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Cryptocurrency and Taxes: What You Should Know

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Did you purchase Bitcoin during its meteoric rise in 2017? Did you diversify and trade it for Ethereum, Ripple, or any of the other “altcoins” on the market? With all the excitement and opportunities surrounding cryptocurrency, it’s easy to forget about the taxation that comes along with it, meaning that some Bitcoin investors may be in for a surprise when filing their 2017 returns.

Here’s what you need to know about the brave new world of cryptocurrency.

Cryptocurrency (also referred to as virtual, digital, or electronic currency) is a digital asset that is traded and secured using cryptography. Bitcoin is the most widely recognized form of cryptocurrency. With an equivalent value in real currency, it is digitally traded peer to peer on a decentralized system called blockchain. Anyone can purchase these cryptocurrencies through virtual currency ATMs or online exchanges, both of which typically charge nominal transaction fees.

Once you obtain Bitcoin, you can pay for goods and services using “Bitcoin wallet” software that can be installed on your computer or mobile device. Many larger businesses—including Overstock.com, the Sacramento Kings, and the online gaming company Zynga—are now accepting Bitcoin payments, and the trend is expected to continue. Bitcoin is also gaining popularity in foreign countries such as Argentina and Iran where national currencies are subject to inflation, corruption, or international sanctions.

Although Bitcoin has been around for nearly a decade, the tax rules concerning virtual currency are still evolving, leaving most of us with many tax-related questions. While most people think of cryptocurrency as a form of currency (after all, “currency” is in its name), the IRS has stated that it views these assets as property rather than traditional currency. This means that it could have capital gain implications. In 2014, the IRS first provided guidance in Notice 2014-21, and it has not updated or revised this guideline since then.

What does the IRS say about cryptocurrency, and how does it impact you?

  1. Selling cryptocurrency at either a loss or a gain should be reported as a capital transaction.
  2. Cryptocurrency cannot be exchanged tax-free for other currency. For example, if you traded one Bitcoin for eleven Ether coins, that would be considered a taxable transaction.
  3. Receiving cryptocurrency for the sale of a product should be reported as income (converted to U.S. dollars) as of the date of receipt of the coin.
  4. Mining of coins is considered income equal to the fair market value of the coin on the date received.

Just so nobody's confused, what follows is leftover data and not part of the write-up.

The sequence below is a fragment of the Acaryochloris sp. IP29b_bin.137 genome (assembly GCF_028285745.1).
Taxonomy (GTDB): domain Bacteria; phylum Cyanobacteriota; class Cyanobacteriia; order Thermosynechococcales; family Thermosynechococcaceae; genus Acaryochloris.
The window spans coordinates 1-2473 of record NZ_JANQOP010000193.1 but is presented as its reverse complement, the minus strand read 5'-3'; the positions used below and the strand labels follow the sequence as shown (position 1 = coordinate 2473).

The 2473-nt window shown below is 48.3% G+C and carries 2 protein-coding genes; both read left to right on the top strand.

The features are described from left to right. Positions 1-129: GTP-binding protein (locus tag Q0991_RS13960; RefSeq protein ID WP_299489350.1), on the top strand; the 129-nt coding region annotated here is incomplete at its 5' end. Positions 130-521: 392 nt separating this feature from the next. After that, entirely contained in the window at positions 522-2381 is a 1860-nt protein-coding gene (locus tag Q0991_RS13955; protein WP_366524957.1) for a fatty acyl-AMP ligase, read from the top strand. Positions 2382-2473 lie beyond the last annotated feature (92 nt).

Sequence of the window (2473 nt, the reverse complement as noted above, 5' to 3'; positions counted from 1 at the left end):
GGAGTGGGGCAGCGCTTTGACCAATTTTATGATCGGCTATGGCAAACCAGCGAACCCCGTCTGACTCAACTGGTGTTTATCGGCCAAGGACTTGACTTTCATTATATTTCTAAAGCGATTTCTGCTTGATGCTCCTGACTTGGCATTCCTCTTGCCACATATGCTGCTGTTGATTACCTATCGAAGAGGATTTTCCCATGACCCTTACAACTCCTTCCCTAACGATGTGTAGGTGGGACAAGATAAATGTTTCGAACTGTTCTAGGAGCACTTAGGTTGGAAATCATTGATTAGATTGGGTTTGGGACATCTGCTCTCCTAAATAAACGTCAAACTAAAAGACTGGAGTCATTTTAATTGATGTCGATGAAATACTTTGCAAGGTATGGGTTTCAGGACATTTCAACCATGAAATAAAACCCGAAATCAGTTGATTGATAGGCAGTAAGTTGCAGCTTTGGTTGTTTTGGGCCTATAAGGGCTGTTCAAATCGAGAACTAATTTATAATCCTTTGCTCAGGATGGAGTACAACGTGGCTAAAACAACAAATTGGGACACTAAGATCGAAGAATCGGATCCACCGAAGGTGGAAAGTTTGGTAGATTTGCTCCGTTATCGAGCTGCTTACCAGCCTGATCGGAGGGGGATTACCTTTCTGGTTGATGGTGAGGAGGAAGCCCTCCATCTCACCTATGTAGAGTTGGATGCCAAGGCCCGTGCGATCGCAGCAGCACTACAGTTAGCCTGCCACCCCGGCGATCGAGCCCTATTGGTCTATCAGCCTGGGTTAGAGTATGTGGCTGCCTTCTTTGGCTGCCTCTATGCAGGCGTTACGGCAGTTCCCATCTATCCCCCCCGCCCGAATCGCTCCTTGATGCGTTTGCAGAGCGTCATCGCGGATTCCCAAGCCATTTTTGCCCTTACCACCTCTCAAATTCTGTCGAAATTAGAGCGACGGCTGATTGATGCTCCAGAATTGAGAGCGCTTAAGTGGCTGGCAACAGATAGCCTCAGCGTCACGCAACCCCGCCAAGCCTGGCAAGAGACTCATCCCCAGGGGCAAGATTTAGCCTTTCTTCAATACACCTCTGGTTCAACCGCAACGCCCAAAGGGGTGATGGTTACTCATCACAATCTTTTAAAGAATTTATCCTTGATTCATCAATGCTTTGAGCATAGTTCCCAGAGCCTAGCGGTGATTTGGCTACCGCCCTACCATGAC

5. If you purchased something using Bitcoin or any other “altcoin” and the fair value of what you received is worth more than your basis in that coin, you also have a gain.
  6. Taxpayers will be subject to penalties for underpayment and other accuracy-related penalties for not reporting correctly.

As mentioned above, there are various exchanges where individuals can create accounts, deposit U.S. dollars, and purchase Bitcoin or other cryptocurrencies on the market. For instance, Coinbase is a well-known and widely used exchange. Incidentally, the IRS filed a lawsuit against Coinbase and other exchanges requiring them to provide information to the IRS about users on their exchanges and transactions undertaken. This demonstrates that the IRS is looking for taxpayers with potential gains to make sure their transactions are reported.

What’s the bottom line?

The bottom line is that the IRS is targeting virtual currency transactions as a potential source of additional tax revenue, but it has issued insufficient guidance on the reporting requirements. At MGA, we predict that the tax implications regarding cryptocurrency will become even more complicated for 2018 returns, and we will continue to keep you updated on the changing tax laws regarding this matter.

Please don’t hesitate to reach out to your team at MGA for any questions you may have about cryptocurrency, and let us know if you need help in deciphering the complex rules on these new assets. As always, our #1 goal is to help you make the complex simple.

Read more about how we are staying on top of the changing tax laws to give you the necessary information to make smart decisions here.

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If you are unfamiliar with Bitcoin and blockchain technology or would like to learn more about them, we recommend watching an hour-long documentary on Netflix called “Banking on Bitcoin.”